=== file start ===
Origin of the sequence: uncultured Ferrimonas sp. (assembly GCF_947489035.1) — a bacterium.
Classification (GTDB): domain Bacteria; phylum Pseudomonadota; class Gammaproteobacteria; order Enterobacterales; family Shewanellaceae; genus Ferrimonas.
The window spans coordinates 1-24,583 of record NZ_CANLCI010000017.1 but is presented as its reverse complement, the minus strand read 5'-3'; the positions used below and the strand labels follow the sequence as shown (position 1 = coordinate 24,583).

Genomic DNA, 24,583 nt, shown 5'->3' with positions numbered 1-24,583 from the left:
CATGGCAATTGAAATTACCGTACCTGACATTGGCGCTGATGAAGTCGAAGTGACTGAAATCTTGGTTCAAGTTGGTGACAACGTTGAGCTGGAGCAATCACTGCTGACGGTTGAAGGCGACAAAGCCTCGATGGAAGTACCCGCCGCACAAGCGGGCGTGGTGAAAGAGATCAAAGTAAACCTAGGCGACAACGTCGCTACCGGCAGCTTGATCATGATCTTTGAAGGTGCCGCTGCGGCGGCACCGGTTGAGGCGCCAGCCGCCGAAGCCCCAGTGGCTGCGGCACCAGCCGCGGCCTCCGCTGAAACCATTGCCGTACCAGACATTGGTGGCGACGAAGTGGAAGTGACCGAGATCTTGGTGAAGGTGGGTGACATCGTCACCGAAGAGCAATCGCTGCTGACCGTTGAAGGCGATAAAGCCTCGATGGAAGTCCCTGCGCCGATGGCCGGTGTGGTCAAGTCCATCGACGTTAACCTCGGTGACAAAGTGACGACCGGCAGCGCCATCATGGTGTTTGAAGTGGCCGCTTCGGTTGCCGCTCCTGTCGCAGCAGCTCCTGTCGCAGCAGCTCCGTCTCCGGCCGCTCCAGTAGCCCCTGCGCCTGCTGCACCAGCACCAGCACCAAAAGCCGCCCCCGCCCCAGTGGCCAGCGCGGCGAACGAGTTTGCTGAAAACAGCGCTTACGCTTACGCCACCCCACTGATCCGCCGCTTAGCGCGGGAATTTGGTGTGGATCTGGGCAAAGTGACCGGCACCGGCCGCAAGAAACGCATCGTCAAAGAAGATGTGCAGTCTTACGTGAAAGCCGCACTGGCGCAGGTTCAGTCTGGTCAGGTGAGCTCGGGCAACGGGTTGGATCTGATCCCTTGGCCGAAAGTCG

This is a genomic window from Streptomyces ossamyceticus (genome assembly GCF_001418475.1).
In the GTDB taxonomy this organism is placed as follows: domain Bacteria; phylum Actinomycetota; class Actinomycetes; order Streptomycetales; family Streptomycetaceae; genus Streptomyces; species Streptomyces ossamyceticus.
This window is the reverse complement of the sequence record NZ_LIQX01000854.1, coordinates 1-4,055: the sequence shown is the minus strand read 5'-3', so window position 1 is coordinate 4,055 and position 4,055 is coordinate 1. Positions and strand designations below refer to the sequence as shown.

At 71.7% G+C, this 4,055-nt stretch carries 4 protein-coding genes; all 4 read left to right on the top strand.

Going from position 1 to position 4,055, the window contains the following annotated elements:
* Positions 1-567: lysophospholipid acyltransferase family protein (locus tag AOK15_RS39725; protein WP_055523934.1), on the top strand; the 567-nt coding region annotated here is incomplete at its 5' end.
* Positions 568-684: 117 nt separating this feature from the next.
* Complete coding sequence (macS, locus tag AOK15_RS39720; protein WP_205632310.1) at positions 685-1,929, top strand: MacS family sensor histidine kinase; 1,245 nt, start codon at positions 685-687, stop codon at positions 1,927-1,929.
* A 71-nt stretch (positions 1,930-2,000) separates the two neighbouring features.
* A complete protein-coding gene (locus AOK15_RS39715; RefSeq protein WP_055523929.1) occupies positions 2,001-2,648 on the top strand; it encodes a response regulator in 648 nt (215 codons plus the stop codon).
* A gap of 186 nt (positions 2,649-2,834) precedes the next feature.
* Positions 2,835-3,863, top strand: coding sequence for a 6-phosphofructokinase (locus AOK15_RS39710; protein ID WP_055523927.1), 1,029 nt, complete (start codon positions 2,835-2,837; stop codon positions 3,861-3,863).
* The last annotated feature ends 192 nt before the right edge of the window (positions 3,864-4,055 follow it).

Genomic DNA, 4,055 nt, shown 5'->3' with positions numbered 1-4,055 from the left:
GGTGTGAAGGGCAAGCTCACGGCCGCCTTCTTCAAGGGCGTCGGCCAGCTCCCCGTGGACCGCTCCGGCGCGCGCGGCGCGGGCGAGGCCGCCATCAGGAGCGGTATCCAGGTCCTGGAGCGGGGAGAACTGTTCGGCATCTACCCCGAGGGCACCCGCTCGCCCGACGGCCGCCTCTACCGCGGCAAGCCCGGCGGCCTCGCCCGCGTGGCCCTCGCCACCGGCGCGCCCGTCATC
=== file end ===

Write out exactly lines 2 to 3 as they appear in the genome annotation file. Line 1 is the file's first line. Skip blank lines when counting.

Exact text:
Classification (GTDB): domain Bacteria; phylum Pseudomonadota; class Gammaproteobacteria; order Enterobacterales; family Shewanellaceae; genus Ferrimonas.
The window spans coordinates 1-24,583 of record NZ_CANLCI010000017.1 but is presented as its reverse complement, the minus strand read 5'-3'; the positions used below and the strand labels follow the sequence as shown (position 1 = coordinate 24,583).